1. The Gender Pay Gap in Scotland
The UK Office for National Statistics ( ONS) and Scottish Government statistics give prominence to the full-time median pay gap which compares median hourly earnings of full-time workers  . Unless otherwise stated, where sections below refer to 'the pay gap', this refers to the full-time median gender pay gap.
In Scotland, the full-time pay gap has reduced substantially over time from 18.4% in 1997 to 7.3% in 2015. In the UK, it is slightly higher at 9.4% but has reduced by similar amounts. Within the UK, there is considerable difference between the countries/regions, with England at the highest level, and Northern Ireland showing a negative pay gap partly due to a higher proportion of public sector jobs in this region than in the rest of the UK  .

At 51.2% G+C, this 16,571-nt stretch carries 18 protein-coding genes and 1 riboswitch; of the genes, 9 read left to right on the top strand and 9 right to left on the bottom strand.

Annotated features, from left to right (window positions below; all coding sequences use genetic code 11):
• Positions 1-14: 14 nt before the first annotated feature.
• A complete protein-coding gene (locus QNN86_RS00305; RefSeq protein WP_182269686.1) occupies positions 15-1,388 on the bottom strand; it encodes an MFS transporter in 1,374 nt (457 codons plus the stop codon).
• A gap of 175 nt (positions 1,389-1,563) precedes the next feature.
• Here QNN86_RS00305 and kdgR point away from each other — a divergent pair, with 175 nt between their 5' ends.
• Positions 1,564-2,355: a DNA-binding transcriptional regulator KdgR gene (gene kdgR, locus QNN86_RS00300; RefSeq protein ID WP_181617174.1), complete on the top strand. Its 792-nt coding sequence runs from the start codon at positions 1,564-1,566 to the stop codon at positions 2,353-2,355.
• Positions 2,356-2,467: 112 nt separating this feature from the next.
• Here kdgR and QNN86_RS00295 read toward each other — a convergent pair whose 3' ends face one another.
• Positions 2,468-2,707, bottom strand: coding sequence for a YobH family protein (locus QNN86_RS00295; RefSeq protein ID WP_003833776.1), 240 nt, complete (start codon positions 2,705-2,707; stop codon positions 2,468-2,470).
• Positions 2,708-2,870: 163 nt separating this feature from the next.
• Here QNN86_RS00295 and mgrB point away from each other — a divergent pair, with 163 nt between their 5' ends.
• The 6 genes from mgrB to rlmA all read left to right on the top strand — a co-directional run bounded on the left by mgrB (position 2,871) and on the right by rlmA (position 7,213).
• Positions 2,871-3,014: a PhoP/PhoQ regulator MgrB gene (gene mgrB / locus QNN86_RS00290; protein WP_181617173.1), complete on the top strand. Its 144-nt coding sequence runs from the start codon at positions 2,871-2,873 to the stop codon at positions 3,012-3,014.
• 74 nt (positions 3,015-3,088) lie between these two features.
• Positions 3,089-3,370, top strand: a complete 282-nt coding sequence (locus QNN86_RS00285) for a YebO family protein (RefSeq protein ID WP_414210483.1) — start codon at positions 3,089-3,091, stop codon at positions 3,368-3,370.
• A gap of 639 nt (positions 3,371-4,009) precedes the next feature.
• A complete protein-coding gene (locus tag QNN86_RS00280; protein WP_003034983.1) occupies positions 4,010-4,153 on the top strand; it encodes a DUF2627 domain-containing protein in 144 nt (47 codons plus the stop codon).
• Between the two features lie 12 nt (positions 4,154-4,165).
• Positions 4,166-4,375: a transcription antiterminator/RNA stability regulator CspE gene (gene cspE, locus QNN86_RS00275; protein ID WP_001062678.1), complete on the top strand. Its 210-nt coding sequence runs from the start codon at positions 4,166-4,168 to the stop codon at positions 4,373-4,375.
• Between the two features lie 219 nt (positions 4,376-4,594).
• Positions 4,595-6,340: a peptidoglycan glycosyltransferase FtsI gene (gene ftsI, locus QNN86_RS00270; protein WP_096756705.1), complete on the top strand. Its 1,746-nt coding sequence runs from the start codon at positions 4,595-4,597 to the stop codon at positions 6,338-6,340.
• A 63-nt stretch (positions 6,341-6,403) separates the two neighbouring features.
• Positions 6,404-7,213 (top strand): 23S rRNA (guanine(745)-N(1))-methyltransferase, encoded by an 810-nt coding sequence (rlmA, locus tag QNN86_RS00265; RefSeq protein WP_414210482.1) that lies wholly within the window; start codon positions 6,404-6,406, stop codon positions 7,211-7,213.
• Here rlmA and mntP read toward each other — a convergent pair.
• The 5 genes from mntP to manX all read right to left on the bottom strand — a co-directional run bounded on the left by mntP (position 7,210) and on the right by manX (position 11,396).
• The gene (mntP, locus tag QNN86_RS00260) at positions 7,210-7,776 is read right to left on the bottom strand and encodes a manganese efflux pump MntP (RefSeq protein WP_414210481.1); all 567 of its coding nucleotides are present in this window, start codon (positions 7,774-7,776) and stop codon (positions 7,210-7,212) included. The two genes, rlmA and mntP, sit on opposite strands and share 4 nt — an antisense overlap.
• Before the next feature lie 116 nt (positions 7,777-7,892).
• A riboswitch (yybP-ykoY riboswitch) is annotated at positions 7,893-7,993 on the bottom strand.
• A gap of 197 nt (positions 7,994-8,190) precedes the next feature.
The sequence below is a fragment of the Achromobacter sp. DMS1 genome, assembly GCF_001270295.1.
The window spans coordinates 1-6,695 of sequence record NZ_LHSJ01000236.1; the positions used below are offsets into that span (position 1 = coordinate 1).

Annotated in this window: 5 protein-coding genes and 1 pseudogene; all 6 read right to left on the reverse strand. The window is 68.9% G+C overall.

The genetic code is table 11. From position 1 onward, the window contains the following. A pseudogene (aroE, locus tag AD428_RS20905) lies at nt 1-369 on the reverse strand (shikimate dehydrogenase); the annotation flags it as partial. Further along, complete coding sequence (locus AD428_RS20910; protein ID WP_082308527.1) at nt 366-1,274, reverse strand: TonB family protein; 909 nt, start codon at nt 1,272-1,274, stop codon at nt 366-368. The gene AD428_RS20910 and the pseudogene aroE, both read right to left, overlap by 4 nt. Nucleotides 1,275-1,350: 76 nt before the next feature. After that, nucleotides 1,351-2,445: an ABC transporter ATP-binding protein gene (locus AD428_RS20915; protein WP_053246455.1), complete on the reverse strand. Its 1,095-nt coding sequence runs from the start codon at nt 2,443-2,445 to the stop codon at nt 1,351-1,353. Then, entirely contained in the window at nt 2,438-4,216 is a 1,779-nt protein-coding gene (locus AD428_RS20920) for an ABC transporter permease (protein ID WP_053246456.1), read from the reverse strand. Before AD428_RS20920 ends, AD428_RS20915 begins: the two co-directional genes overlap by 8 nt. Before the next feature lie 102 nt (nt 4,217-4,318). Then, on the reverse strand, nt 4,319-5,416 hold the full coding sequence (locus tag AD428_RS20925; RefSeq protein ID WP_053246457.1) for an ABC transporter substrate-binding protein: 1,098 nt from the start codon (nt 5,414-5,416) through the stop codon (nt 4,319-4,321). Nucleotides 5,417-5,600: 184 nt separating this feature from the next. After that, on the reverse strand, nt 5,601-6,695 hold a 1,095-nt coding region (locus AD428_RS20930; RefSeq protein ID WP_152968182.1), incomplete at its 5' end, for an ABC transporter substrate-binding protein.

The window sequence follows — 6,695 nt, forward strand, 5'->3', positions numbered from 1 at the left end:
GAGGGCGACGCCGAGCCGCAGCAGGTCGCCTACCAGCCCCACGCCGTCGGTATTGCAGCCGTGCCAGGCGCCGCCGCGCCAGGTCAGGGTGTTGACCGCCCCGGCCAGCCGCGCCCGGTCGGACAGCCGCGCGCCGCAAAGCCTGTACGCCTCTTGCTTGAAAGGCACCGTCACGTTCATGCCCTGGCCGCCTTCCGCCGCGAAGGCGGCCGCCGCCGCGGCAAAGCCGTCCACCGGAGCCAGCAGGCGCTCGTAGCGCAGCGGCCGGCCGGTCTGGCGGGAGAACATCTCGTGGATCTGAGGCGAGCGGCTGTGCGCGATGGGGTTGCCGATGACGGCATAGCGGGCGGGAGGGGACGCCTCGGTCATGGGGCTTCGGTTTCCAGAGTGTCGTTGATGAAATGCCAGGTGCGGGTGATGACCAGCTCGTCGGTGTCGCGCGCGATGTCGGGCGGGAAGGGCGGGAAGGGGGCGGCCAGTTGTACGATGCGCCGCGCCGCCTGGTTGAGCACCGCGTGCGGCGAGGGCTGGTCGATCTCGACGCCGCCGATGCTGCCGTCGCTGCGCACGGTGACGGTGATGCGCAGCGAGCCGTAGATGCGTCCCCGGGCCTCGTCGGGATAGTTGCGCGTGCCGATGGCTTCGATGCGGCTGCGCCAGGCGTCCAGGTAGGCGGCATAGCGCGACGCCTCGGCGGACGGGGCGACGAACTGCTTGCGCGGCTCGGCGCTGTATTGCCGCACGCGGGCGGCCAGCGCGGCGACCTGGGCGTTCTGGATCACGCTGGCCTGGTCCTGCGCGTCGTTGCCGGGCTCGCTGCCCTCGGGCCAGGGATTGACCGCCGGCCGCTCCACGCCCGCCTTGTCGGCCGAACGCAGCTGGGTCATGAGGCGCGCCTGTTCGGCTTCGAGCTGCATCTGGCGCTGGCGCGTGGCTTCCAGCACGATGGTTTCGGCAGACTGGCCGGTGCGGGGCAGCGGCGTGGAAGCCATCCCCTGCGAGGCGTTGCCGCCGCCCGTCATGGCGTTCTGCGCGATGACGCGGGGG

Figure 1: Gender pay gap for median full-time hourly earnings (excluding overtime) by country, April 1997 to 2015
Source: Annual Survey of Hours and Earnings - Office for National Statistics.
Between 2011 and 2015, there has been some fluctuation in the Scottish full-time pay gap, with increases in 2012 and 2014 and decreases in 2013 and 2015, but the overall trend is flat since 2011. Changes from one year to the next may not be statistically significant. The ONS doesn't yet have a methodology for assessing the statistical significance of the gender pay gap over time.
KEY MESSAGE: As a result of current uncertainty around the statistical significance of year on year changes, it is advised not to place too much emphasis on the annual changes in the pay gap, but to focus on changes over the longer term.
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